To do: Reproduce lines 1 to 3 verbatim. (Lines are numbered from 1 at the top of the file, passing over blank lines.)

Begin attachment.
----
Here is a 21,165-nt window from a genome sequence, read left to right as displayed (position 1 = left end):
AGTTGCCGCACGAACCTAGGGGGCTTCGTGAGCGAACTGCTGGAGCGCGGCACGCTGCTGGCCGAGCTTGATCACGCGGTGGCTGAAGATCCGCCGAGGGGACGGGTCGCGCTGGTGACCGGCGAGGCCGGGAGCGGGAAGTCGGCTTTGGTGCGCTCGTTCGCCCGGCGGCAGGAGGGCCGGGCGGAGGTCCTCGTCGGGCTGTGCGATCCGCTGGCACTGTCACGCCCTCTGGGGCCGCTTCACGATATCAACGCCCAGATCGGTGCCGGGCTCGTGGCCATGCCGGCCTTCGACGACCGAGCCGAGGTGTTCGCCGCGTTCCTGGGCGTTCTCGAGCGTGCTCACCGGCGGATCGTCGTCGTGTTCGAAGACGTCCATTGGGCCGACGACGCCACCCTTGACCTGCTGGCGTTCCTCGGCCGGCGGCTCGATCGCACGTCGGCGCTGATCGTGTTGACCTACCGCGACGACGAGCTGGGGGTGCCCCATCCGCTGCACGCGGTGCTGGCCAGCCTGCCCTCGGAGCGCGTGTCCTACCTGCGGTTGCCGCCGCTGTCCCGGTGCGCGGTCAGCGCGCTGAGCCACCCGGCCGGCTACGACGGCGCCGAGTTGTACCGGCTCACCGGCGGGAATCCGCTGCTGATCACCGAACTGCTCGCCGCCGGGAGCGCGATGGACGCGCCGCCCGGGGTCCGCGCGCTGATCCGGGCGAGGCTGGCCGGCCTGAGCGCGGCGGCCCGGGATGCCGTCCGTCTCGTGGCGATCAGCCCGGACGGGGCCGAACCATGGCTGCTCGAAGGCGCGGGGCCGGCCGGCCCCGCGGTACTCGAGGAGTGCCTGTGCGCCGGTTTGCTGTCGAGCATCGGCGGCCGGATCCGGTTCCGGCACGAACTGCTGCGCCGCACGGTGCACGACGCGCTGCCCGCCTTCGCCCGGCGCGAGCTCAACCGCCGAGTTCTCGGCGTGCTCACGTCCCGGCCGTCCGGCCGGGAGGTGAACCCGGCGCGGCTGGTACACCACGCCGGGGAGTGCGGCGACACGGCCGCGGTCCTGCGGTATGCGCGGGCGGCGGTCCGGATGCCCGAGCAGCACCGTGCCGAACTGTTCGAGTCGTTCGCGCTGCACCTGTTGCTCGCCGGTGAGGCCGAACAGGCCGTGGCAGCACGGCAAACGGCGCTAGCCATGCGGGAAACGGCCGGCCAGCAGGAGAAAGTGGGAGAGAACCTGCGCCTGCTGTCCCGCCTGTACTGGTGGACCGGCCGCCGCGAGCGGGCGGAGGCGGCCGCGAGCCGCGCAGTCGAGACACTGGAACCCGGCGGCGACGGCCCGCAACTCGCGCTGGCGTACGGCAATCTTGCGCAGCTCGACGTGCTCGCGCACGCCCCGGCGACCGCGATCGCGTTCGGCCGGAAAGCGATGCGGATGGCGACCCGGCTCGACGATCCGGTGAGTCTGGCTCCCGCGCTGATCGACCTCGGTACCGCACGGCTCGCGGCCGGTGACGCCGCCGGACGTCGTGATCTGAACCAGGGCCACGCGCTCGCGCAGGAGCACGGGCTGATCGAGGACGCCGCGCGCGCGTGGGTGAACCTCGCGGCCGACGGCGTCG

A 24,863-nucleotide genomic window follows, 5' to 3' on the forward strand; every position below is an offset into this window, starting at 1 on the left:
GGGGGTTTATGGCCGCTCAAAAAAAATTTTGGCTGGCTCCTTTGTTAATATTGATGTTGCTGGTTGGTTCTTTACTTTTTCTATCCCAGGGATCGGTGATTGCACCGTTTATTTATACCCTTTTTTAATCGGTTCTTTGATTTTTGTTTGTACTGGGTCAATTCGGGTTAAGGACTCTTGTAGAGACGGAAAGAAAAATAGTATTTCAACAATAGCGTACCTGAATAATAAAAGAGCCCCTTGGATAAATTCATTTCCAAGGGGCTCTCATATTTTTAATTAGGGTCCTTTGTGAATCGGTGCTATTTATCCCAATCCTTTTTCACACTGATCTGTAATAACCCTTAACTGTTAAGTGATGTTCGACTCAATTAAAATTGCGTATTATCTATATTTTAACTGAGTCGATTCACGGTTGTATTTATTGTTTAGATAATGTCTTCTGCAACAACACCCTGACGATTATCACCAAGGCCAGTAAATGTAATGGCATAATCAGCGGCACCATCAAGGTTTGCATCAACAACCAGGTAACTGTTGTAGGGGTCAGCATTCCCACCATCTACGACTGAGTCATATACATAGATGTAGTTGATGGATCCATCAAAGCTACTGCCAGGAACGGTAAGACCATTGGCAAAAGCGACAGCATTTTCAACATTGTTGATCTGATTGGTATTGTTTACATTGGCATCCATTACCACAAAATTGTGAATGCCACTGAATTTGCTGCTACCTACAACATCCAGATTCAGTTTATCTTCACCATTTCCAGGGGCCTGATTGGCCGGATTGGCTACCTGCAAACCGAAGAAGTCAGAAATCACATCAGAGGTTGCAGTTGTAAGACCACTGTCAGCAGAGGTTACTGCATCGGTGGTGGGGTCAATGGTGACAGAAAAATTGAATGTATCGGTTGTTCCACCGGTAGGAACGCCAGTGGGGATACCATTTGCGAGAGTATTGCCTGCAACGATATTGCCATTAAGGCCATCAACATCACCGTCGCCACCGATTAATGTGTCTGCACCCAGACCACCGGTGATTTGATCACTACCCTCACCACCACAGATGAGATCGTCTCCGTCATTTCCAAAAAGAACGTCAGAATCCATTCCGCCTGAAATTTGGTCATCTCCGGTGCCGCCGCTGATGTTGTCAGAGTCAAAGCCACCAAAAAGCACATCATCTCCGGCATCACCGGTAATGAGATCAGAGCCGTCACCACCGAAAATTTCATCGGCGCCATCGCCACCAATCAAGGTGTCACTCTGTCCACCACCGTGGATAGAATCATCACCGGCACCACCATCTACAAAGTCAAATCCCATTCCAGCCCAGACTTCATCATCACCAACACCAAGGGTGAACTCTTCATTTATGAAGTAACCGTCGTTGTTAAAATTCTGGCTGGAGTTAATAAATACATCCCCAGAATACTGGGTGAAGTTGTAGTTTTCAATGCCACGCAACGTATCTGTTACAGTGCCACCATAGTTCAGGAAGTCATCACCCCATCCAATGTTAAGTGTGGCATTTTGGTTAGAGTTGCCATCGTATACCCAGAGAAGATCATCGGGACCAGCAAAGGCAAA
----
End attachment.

Here is a 21,165-nt window from a genome sequence, read left to right as displayed (position 1 = left end):
AGTTGCCGCACGAACCTAGGGGGCTTCGTGAGCGAACTGCTGGAGCGCGGCACGCTGCTGGCCGAGCTTGATCACGCGGTGGCTGAAGATCCGCCGAGGGGACGGGTCGCGCTGGTGACCGGCGAGGCCGGGAGCGGGAAGTCGGCTTTGGTGCGCTCGTTCGCCCGGCGGCAGGAGGGCCGGGCGGAGGTCCTCGTCGGGCTGTGCGATCCGCTGGCACTGTCACGCCCTCTGGGGCCGCTTCACGATATCAACGCCCAGATCGGTGCCGGGCTCGTGGCCATGCCGGCCTTCGACGACCGAGCCGAGGTGTTCGCCGCGTTCCTGGGCGTTCTCGAGCGTGCTCACCGGCGGATCGTCGTCGTGTTCGAAGACGTCCATTGGGCCGACGACGCCACCCTTGACCTGCTGGCGTTCCTCGGCCGGCGGCTCGATCGCACGTCGGCGCTGATCGTGTTGACCTACCGCGACGACGAGCTGGGGGTGCCCCATCCGCTGCACGCGGTGCTGGCCAGCCTGCCCTCGGAGCGCGTGTCCTACCTGCGGTTGCCGCCGCTGTCCCGGTGCGCGGTCAGCGCGCTGAGCCACCCGGCCGGCTACGACGGCGCCGAGTTGTACCGGCTCACCGGCGGGAATCCGCTGCTGATCACCGAACTGCTCGCCGCCGGGAGCGCGATGGACGCGCCGCCCGGGGTCCGCGCGCTGATCCGGGCGAGGCTGGCCGGCCTGAGCGCGGCGGCCCGGGATGCCGTCCGTCTCGTGGCGATCAGCCCGGACGGGGCCGAACCATGGCTGCTCGAAGGCGCGGGGCCGGCCGGCCCCGCGGTACTCGAGGAGTGCCTGTGCGCCGGTTTGCTGTCGAGCATCGGCGGCCGGATCCGGTTCCGGCACGAACTGCTGCGCCGCACGGTGCACGACGCGCTGCCCGCCTTCGCCCGGCGCGAGCTCAACCGCCGAGTTCTCGGCGTGCTCACGTCCCGGCCGTCCGGCCGGGAGGTGAACCCGGCGCGGCTGGTACACCACGCCGGGGAGTGCGGCGACACGGCCGCGGTCCTGCGGTATGCGCGGGCGGCGGTCCGGATGCCCGAGCAGCACCGTGCCGAACTGTTCGAGTCGTTCGCGCTGCACCTGTTGCTCGCCGGTGAGGCCGAACAGGCCGTGGCAGCACGGCAAACGGCGCTAGCCATGCGGGAAACGGCCGGCCAGCAGGAGAAAGTGGGAGAGAACCTGCGCCTGCTGTCCCGCCTGTACTGGTGGACCGGCCGCCGCGAGCGGGCGGAGGCGGCCGCGAGCCGCGCAGTCGAGACACTGGAACCCGGCGGCGACGGCCCGCAACTCGCGCTGGCGTACGGCAATCTTGCGCAGCTCGACGTGCTCGCGCACGCCCCGGCGACCGCGATCGCGTTCGGCCGGAAAGCGATGCGGATGGCGACCCGGCTCGACGATCCGGTGAGTCTGGCTCCCGCGCTGATCGACCTCGGTACCGCACGGCTCGCGGCCGGTGACGCCGCCGGACGTCGTGATCTGAACCAGGGCCACGCGCTCGCGCAGGAGCACGGGCTGATCGAGGACGCCGCGCGCGCGTGGGTGAACCTCGCGGCCGACGGCGTCG

A 24,863-nucleotide genomic window follows, 5' to 3' on the forward strand; every position below is an offset into this window, starting at 1 on the left: